Let´s assume that would be true and that it was furthermore something related to a TC, even tough FIA didn´t find one.
How much time do you gain per lap with a TC? After its reintroduction in 2001 the advantage was estimated to be around 2-3 tenths per lap - and these system were probably far more developed then their predecessors from the early nineties.

Now you can look up, how big the performance differences between MSC and his respective teammates were...

#95 LiJu914

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Posted 07 November 2012 - 18:14

And Senna was the only driver not in a Williams in 1992 and 1993 to even take a pole.;)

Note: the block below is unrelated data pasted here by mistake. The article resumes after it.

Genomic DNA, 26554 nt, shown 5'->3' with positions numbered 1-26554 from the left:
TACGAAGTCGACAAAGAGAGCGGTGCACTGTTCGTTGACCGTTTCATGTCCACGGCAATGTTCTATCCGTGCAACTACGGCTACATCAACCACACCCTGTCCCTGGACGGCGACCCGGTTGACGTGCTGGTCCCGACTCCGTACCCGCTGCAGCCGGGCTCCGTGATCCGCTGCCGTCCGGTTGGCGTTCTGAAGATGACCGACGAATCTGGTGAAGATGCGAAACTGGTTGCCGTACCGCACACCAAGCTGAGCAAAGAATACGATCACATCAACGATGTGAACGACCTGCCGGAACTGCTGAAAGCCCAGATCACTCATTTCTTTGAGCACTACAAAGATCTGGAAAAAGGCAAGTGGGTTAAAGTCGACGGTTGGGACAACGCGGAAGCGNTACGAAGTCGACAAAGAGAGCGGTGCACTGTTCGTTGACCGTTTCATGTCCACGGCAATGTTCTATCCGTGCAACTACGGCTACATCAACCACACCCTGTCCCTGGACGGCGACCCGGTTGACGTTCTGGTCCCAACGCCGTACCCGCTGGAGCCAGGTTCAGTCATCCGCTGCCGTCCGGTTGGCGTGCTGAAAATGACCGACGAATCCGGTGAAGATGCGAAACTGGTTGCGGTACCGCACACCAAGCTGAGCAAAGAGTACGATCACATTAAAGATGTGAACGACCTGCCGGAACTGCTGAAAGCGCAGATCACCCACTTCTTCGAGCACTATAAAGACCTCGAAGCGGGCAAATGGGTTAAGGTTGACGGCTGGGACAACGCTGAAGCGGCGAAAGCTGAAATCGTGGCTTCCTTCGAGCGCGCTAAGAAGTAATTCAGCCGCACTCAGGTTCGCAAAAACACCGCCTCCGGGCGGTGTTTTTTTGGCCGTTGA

Yes i know. His pole in Adelaide was great - but so was the McLaren at that time. Hakkinen was just 2 tenths away from both Williams.
The other was in Canada 92. Horsepower was/is very important for this track - so no chance for a V8 car to get pole there.

MSC had no realistic chance to get a pole in 92 or 93, period.

Edited by LiJu914, 07 November 2012 - 18:15.


#96 KnucklesAgain

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Posted 07 November 2012 - 18:17

Let´s assume that would be true and that it was furthermore something related to a TC, even tough FIA didn´t find one.


The FIA found one, they just couldn't prove it was used.

How much time do you gain per lap with a TC? After its reintroduction in 2001 the advantage was estimated to be around 2-3 tenths per lap - and these system were probably far more developed then their predecessors from the early nineties.